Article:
Emergency Services Tested In Joint Exercise
16 November 2018, 15:38 | Updated: 16 November 2018, 15:44
Police, Fire and Ambulance services in Cumbria ran through different scenarios last night
The police, fire service and ambulance service came together last night (15 Nov) for a live exercise designed to test each agency's ability to work together at major incidents.
The exercise was part of the Joint Emergency Services Interoperability Programme (JESIP) which was set up nationally to improve the way the emergency services work together to respond to multi-agency incidents.
Last night, officers from Cumbria Constabulary were joined by Cumbria Fire and Rescue and North West Ambulance Service as the three agencies ran through a number of scenarios over a two-and-a-half hour period at the headquarters of Cumbria Constabulary and Cumbria Fire and Rescue.
Chief Inspector Andy Wilkinson said: "Cumbria Constabulary, Cumbria Fire and Rescue and North West Ambulance Service are working closer together than ever before.
"Exercises such as this are invaluable in helping to ensure that when a multi-agency incident does occur, everyone knows what each agency is doing, how they go about their work and what can be done by each agency to help the response run as effectively and efficiently as possible.
"The scenarios put men and women from all three agencies into high-pressure situations. But they are situations they may one day face and so the experience can prove invaluable."
For the police, the primary objective of the exercise was to test the response to public order incidents. The first scenario involved a protest, with Cumbria Police Cadets joining plain-clothed officers in acting in the role of protesters.
The second scenario, held at Cumbria Fire and Rescue, simulated the scene of a serious road traffic collision involving pedestrians, with police first on the scene, quickly followed by paramedics and Cumbria Fire and Rescue. Cumbria Police's role also involved keeping the scene secure under pressure from aggrieved on-lookers.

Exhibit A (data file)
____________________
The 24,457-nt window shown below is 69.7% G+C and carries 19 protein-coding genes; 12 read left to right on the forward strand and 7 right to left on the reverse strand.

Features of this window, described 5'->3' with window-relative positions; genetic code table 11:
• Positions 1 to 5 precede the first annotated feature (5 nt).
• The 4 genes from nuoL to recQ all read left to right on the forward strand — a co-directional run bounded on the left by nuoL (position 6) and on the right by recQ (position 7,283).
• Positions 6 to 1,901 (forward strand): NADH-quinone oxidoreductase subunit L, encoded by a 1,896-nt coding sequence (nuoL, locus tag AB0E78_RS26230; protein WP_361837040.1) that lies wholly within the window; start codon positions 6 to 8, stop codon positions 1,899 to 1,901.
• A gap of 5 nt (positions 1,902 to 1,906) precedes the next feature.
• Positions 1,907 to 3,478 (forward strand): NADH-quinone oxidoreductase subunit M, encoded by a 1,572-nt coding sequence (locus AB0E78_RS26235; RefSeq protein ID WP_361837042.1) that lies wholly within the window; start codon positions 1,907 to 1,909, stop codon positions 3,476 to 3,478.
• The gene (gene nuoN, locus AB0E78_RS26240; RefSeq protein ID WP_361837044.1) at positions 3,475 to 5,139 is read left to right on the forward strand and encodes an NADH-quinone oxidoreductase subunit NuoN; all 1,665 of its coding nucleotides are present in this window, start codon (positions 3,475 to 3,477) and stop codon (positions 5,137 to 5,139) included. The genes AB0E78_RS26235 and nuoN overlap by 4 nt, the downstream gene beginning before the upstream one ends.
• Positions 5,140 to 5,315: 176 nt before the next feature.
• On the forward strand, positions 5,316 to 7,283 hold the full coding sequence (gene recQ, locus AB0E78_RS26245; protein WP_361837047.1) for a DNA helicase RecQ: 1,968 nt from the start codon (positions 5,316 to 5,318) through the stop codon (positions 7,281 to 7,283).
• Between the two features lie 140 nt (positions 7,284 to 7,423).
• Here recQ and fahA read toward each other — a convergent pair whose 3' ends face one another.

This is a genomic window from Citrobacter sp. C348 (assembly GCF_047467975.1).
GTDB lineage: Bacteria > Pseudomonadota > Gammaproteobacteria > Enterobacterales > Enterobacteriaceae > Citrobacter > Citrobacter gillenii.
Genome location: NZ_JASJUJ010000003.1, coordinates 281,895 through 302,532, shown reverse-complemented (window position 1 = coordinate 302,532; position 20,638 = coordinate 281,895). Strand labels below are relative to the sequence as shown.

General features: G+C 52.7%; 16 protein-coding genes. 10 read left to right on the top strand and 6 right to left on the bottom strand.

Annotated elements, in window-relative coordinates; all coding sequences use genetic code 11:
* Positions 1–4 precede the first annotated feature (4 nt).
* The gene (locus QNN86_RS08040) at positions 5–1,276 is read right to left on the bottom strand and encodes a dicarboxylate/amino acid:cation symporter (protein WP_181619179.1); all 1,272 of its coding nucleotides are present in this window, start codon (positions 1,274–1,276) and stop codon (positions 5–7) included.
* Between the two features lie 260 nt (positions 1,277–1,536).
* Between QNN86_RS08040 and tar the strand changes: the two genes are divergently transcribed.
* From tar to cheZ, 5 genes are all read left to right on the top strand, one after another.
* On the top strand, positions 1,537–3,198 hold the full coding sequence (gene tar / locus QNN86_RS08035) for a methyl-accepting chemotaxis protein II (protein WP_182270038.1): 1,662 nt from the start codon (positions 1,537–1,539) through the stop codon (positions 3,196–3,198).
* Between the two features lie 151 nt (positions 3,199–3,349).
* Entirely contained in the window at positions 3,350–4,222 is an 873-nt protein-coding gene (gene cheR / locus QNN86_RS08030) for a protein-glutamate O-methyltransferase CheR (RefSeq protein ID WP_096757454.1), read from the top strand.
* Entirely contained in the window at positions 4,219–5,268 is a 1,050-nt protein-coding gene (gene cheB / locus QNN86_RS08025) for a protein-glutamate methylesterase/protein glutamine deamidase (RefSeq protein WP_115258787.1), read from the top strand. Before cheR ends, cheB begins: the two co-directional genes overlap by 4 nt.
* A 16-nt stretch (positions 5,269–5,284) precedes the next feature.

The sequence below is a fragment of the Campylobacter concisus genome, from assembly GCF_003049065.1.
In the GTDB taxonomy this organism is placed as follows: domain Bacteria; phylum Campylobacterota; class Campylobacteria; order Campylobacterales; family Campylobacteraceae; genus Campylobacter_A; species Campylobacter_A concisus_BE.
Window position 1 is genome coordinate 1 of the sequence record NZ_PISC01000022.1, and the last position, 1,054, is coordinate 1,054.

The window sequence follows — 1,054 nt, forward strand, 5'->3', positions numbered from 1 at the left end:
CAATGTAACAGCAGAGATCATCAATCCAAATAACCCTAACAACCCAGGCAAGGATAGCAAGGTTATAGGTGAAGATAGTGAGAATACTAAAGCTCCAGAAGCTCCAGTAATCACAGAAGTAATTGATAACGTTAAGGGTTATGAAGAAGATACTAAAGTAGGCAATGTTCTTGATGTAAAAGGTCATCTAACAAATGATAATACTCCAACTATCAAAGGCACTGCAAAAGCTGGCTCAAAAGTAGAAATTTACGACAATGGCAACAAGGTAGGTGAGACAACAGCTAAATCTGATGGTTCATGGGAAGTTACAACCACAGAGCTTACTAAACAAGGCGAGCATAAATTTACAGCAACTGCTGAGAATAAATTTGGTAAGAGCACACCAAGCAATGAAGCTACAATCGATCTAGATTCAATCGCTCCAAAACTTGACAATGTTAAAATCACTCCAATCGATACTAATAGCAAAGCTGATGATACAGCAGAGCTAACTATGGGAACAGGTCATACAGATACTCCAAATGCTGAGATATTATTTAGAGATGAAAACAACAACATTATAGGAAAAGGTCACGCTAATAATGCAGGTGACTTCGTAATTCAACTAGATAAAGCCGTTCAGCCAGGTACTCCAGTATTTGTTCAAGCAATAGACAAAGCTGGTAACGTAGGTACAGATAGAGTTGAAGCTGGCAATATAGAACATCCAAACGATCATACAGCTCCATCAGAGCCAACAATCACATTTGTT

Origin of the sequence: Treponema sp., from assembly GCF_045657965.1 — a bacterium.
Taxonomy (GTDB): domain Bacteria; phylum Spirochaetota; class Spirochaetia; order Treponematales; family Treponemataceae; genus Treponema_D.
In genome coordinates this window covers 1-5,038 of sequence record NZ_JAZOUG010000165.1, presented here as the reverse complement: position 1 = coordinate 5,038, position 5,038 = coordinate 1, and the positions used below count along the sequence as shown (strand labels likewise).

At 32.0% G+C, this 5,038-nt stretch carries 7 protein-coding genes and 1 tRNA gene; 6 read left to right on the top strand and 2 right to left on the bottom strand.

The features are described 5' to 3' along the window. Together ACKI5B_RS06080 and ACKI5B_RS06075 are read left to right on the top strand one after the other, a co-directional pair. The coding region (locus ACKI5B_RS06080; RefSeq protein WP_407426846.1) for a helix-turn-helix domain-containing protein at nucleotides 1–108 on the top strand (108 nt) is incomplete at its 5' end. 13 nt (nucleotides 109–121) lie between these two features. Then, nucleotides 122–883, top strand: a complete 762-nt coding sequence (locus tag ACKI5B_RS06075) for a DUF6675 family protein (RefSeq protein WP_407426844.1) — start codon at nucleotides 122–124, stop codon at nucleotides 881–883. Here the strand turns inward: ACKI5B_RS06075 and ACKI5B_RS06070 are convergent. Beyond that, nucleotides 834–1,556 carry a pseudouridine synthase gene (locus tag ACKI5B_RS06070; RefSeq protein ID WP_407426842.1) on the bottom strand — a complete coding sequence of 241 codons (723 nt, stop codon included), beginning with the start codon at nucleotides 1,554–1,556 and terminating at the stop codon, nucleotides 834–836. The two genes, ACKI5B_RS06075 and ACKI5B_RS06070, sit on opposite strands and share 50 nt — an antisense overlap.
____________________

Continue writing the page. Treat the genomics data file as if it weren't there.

The final scenario saw officers responding to a major public order incident which began with aggressive chanting, leading to brick throwing (simulated with wooden blocks) and concluding with the use of petrol bombs.
Ch Insp Wilkinson said: "I'd like to thank everyone involved in the exercise from all three agencies, including all those involved in the planning - particularly Proactive Support Group Inspector Kim Brennand - as well as all those who took part yesterday evening.
"The high-level of knowledge and professionalism on display from all agencies in this complex and evolving, tri-services exercise, involving live-time deployment, was impressive to witness.
"I'd finally like to thank the young volunteer police cadets who took part and did a great job giving our officers a hard time last night!"
Cumbria's Police and Crime Commissioner Peter McCall said: "Exercises such as this are an opportunity for everyone to work together and test plans and procedures to ensure seamless multi agency teamwork when major incidents occur.
"Multi-agency incident training, using high-pressure scenarios and live-time deployment is essential. If similar real life incidents occur, the police, fire and ambulance services have experience of how to work effectively with each other as one response unit."